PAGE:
Kate Childs Graham
AFT, AAUP and IFT Statements on UIC United Faculty Strike
CHICAGO—Statements by American Federation of Teachers President Randi Weingarten; American Association of University Professors President Rudy Fichtenbaum; Illinois Federation of Teachers President Dan Montgomery, who is also an AFT vice president; and AAUP Collective Bargaining Congress Chair Howard Bunsis, on the University of Illinois-Chicago United Faculty two-day strike:
AFT President Randi Weingarten: "Our members voted to strike as part of their work to give their students what all students deserve. Reasonable class sizes, individualized instruction, support for cutting-edge research, and classrooms and labs that are safe and well-equipped are the rights of every student. Despite the university's determined and divisive efforts, the entire UIC community has come together to fight for high-quality higher education."
AAUP President Rudy Fichtenbaum: "From the outset, the UIC United Faculty has bargained and the administration has stalled. While the administration rakes in millions in profits, and has hundreds of millions of dollars in reserves, it refuses to pay faculty what they deserve. We support our brothers and sisters at UIC in their struggle for a fair and just contract."
IFT President Dan Montgomery: "It is outrageous that the university has increased tuition and burdened students with debt, all while socking away almost a billion dollars of students' money. Just as outrageous is that the administration has spent the students' tuition dollars on increasing the number of administrative positions and reducing the number of faculty."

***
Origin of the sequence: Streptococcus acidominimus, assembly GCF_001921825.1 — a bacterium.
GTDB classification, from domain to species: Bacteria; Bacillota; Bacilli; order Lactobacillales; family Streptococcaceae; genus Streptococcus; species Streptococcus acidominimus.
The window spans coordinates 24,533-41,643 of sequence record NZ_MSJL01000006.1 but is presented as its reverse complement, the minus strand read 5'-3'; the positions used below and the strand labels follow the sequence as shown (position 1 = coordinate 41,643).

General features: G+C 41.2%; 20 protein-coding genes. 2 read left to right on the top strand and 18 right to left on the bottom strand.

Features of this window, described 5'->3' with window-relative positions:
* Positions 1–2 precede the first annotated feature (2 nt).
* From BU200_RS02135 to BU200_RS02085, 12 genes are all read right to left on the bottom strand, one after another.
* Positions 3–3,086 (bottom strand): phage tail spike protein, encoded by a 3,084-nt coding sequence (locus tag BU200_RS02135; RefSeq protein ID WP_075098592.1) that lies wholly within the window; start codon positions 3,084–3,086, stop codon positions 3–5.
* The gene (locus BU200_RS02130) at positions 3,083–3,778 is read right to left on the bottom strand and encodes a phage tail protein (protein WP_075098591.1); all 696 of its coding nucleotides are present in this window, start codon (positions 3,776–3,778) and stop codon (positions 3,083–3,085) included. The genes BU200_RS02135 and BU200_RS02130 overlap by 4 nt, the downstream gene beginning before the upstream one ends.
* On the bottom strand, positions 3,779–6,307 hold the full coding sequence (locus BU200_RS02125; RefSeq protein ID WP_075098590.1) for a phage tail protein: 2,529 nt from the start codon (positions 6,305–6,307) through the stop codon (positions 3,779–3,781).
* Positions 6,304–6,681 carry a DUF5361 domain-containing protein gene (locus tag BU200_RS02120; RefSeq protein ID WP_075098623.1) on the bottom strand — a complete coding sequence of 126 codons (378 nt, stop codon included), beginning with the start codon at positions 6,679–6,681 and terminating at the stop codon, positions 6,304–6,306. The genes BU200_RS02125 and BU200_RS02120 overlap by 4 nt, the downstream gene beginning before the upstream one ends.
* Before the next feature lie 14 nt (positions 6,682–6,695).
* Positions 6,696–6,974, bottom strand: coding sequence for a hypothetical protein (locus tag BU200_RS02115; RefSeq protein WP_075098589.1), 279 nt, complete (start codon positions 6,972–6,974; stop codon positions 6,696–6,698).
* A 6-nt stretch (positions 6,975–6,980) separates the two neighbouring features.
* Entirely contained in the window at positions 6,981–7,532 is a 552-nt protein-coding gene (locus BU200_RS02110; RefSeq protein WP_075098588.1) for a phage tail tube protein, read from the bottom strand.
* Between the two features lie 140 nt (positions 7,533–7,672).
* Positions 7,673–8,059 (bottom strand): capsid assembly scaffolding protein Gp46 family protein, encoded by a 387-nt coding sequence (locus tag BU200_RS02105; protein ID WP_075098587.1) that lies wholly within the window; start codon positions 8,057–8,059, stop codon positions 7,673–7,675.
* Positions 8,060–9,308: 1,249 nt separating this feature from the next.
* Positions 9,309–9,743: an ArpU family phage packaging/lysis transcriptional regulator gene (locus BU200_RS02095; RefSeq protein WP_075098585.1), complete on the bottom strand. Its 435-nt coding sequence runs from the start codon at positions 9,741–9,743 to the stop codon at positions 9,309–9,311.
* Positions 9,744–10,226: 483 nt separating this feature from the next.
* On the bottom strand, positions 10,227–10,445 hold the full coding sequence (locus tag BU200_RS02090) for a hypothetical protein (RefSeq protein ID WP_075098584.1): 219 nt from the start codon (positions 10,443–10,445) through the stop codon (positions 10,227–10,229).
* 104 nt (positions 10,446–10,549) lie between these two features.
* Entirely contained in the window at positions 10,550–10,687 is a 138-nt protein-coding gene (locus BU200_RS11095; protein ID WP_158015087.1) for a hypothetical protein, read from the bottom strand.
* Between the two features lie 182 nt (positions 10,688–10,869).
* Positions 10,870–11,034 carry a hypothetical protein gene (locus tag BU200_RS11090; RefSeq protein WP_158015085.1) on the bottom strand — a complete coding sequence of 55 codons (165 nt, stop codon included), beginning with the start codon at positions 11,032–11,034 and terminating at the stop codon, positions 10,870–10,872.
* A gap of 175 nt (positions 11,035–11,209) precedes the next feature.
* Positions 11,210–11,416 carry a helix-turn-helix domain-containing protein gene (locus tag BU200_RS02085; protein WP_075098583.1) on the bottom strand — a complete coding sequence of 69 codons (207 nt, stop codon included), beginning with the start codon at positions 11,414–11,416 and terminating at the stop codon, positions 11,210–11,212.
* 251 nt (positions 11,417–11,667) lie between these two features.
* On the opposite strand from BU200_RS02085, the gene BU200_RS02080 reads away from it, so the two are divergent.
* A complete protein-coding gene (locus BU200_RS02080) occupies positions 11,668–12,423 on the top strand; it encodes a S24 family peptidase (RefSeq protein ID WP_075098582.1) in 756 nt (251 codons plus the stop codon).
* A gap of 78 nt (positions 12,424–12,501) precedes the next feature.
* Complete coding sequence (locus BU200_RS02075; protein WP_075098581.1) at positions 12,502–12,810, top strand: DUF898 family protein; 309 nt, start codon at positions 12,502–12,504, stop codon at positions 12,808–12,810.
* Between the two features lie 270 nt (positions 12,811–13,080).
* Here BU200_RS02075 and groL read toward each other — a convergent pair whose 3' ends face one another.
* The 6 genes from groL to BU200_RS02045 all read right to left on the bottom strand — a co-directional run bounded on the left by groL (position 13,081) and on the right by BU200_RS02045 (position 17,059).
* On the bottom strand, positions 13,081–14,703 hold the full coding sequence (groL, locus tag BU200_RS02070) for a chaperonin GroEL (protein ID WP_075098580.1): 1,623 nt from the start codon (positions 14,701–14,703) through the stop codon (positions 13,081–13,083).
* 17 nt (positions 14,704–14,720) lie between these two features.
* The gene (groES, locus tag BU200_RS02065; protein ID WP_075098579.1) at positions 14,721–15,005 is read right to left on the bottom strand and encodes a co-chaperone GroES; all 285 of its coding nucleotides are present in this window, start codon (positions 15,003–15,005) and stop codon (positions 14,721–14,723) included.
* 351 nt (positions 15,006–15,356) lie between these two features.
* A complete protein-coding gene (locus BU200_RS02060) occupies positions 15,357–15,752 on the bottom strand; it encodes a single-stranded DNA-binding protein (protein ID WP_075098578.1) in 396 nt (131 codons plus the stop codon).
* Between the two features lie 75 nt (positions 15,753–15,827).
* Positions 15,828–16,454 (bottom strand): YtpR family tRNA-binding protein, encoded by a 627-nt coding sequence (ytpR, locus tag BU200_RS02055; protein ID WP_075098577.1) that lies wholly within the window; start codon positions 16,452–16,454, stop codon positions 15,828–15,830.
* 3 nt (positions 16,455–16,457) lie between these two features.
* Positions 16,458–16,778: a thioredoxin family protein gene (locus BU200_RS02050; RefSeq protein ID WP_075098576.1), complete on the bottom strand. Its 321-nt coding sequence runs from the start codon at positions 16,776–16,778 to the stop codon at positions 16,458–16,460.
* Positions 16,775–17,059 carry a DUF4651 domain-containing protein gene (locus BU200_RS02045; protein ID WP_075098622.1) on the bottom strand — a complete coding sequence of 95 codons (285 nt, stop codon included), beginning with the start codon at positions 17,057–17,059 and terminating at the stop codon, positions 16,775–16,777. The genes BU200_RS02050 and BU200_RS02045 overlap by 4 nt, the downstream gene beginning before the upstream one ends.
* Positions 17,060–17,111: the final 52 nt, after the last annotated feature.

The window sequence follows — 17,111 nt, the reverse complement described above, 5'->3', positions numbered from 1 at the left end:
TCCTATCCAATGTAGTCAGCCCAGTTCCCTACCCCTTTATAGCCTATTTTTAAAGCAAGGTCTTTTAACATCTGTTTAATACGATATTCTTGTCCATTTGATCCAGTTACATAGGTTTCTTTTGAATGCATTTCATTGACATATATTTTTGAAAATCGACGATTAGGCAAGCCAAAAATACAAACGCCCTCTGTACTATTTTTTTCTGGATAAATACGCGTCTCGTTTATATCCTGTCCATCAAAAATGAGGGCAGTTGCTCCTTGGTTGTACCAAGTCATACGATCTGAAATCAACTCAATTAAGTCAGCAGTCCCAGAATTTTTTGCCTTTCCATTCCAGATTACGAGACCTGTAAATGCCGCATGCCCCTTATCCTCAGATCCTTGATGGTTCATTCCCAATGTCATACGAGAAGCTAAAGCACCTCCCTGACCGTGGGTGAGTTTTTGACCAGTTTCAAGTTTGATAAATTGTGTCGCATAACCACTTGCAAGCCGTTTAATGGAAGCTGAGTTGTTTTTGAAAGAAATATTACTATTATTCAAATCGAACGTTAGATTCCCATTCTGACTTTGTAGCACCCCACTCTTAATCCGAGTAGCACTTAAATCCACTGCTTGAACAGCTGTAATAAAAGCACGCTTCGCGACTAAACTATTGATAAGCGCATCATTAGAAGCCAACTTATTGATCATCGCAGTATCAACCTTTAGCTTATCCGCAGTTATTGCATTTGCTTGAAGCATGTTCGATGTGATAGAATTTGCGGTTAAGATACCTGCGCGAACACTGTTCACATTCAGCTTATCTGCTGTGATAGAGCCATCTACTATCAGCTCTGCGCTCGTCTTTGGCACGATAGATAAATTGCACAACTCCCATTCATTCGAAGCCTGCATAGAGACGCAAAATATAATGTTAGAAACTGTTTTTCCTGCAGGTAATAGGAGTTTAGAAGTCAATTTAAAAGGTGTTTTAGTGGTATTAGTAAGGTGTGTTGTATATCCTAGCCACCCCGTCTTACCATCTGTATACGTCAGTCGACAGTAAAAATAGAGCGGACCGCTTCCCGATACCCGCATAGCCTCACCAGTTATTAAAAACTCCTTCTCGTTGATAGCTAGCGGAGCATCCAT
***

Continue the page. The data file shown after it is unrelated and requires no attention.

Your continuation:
AAUP Collective Bargaining Congress Chair Howard Bunsis: "How can the administration claim that it has offered a 'fair contract' when newly hired faculty make more than faculty who have been at the institution for many years? How can the administration claim that it has offered a 'fair contract' when many nontenure-track faculty earn just $30,000 a year (less than a living wage in Chicago)? How can the administration claim that it has offered a 'fair contract' when faculty, who have been teaching at UIC for more than 10 years, do not know until August each year whether they will have a job in the upcoming year? If the administration cared about the quality of education received by UIC students, it would have settled with the faculty after 18 months of bargaining."